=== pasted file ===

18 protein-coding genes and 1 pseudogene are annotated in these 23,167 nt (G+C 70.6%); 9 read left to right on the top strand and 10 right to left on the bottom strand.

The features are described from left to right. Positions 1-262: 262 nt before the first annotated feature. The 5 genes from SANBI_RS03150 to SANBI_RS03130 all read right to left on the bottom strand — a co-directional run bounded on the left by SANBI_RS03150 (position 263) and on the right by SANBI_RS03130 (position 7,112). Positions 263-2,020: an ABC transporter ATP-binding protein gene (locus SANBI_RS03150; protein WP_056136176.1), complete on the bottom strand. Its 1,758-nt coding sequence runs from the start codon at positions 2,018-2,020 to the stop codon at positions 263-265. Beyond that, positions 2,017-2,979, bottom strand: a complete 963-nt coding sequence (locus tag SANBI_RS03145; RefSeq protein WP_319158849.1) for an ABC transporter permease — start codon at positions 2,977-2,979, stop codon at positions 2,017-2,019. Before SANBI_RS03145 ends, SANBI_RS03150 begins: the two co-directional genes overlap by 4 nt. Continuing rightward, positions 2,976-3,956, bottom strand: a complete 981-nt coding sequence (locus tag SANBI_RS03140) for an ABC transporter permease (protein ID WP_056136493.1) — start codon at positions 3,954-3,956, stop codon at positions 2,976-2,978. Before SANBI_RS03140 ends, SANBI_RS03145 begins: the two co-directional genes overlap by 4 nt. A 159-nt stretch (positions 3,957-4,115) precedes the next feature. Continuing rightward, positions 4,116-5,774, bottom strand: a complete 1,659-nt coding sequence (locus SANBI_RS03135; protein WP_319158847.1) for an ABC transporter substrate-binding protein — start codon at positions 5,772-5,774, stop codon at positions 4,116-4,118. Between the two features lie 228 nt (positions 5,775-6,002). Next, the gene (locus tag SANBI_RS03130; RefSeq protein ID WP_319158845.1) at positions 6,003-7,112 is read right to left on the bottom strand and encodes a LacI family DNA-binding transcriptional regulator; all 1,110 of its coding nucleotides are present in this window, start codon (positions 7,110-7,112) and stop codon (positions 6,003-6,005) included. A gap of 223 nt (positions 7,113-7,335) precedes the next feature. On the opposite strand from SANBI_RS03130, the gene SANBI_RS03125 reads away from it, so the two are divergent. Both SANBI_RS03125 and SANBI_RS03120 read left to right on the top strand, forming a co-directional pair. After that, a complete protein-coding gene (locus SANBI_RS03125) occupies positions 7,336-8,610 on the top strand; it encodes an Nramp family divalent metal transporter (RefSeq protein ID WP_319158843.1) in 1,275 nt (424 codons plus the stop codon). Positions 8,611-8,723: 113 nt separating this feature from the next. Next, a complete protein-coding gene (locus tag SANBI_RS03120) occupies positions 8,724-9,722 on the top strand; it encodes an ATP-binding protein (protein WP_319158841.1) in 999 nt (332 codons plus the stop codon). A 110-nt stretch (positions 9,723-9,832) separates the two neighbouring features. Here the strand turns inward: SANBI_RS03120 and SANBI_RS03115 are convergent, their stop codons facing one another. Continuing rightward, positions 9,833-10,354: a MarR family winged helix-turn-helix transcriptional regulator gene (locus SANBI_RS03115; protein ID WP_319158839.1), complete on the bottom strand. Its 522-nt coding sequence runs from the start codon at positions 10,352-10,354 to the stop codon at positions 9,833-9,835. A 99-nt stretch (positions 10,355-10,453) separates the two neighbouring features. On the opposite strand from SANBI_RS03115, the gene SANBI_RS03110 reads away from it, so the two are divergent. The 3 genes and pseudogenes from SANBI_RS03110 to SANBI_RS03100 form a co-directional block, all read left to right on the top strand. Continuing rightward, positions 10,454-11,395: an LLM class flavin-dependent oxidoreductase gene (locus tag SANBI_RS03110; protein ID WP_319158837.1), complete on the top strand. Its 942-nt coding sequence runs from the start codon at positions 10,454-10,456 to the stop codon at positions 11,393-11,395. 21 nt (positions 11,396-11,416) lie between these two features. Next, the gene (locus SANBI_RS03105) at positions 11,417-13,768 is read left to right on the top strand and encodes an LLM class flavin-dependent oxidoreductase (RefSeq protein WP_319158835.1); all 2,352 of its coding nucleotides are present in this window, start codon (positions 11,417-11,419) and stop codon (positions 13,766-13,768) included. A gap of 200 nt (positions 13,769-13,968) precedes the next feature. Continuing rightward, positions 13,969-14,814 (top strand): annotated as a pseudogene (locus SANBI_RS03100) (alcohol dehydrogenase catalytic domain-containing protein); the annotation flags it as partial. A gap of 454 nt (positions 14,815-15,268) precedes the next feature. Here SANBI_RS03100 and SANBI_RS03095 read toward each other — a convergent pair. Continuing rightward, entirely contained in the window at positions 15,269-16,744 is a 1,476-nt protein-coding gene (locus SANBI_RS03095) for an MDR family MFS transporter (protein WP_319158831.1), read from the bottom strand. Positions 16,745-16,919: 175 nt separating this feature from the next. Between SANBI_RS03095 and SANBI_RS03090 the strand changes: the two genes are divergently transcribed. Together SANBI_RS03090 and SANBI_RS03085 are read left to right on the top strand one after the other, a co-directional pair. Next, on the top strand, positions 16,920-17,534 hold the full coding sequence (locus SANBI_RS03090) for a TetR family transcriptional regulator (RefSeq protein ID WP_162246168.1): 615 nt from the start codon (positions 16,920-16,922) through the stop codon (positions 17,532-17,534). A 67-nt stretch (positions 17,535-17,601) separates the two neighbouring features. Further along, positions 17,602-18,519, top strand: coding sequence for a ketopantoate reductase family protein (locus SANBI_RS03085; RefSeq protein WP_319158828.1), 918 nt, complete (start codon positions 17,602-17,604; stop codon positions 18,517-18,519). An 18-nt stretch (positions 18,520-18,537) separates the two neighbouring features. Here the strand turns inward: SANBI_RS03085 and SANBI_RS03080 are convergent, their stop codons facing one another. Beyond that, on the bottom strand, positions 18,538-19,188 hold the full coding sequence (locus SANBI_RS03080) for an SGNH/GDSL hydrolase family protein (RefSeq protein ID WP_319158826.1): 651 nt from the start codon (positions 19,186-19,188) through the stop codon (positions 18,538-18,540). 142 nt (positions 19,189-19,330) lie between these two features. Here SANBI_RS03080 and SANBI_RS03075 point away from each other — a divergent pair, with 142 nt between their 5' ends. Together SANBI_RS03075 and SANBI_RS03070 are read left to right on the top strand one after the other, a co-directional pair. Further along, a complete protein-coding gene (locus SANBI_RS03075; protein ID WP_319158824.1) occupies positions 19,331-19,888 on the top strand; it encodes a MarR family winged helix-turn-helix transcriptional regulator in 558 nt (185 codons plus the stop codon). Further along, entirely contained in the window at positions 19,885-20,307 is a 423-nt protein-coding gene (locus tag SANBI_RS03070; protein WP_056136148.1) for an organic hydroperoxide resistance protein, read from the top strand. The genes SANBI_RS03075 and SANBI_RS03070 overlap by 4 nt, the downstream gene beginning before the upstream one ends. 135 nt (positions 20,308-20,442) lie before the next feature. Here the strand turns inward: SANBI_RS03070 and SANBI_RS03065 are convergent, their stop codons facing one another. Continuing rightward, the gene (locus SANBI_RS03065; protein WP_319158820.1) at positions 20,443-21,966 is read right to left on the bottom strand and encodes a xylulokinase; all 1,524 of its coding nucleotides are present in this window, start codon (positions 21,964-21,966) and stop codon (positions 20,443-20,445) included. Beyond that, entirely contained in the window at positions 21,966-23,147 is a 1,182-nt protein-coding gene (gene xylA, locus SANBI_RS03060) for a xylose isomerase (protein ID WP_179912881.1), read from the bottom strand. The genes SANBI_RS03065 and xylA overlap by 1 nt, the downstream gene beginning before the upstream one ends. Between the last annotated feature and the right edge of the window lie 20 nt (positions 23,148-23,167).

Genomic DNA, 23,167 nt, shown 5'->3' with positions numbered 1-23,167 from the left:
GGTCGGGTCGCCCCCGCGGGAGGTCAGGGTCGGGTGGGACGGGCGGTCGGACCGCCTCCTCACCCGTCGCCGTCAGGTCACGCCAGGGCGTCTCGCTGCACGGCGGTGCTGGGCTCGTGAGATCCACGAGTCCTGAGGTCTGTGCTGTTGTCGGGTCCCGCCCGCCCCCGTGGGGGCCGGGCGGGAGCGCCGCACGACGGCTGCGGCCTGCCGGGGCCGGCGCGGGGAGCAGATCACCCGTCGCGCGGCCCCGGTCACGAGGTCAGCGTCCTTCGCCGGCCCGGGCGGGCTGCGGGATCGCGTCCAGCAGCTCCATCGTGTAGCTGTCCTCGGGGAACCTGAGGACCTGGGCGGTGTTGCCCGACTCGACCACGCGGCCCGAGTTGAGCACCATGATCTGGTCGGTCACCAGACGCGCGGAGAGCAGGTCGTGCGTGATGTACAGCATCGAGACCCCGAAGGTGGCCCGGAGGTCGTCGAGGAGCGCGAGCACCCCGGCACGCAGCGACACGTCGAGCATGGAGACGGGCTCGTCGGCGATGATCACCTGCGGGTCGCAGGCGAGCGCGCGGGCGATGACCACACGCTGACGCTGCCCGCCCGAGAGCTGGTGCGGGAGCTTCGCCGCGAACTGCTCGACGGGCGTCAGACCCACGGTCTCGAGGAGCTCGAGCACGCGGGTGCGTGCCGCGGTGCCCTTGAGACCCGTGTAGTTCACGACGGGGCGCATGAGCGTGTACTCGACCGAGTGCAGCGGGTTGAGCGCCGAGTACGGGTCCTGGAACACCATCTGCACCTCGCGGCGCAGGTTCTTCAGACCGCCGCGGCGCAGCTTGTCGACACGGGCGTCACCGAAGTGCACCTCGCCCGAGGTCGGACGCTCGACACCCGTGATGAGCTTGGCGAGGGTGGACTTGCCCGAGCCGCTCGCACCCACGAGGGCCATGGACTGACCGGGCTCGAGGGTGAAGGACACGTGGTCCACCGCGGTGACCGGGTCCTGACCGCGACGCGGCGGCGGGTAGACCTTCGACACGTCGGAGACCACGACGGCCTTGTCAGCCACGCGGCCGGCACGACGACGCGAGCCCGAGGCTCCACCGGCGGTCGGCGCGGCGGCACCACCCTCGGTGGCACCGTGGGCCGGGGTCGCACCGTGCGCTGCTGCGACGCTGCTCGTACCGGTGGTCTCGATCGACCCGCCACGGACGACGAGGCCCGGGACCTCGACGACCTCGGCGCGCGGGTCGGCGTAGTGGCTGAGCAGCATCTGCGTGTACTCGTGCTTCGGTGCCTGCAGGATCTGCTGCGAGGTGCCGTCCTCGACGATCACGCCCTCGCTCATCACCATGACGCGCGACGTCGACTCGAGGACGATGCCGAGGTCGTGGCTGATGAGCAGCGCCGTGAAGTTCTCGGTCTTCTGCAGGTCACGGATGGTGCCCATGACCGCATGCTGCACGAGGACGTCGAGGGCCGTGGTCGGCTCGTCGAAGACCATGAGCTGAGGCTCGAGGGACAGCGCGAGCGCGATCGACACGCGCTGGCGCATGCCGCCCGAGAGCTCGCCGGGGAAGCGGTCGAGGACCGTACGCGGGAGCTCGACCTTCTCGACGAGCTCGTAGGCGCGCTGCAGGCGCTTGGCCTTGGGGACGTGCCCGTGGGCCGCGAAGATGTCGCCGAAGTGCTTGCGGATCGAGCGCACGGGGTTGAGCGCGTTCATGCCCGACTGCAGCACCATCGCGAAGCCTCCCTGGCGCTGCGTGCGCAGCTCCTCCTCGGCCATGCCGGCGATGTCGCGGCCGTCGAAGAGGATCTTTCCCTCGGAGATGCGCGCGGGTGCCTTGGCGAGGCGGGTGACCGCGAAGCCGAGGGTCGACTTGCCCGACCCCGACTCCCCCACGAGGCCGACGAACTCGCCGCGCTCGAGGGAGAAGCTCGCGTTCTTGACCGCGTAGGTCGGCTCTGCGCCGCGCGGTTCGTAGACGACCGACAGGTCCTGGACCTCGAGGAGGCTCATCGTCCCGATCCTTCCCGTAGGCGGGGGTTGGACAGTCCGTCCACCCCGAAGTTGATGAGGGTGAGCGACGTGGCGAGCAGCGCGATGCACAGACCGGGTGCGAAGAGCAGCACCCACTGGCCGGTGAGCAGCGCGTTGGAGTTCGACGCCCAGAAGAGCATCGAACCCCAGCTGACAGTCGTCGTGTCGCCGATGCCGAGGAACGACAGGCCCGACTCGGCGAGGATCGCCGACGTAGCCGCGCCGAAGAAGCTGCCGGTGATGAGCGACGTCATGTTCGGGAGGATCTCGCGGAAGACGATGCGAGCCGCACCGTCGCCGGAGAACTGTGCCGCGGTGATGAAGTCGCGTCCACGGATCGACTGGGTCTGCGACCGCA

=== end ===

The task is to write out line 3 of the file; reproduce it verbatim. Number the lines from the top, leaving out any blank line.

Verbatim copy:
Genomic DNA, 23,167 nt, shown 5'->3' with positions numbered 1-23,167 from the left: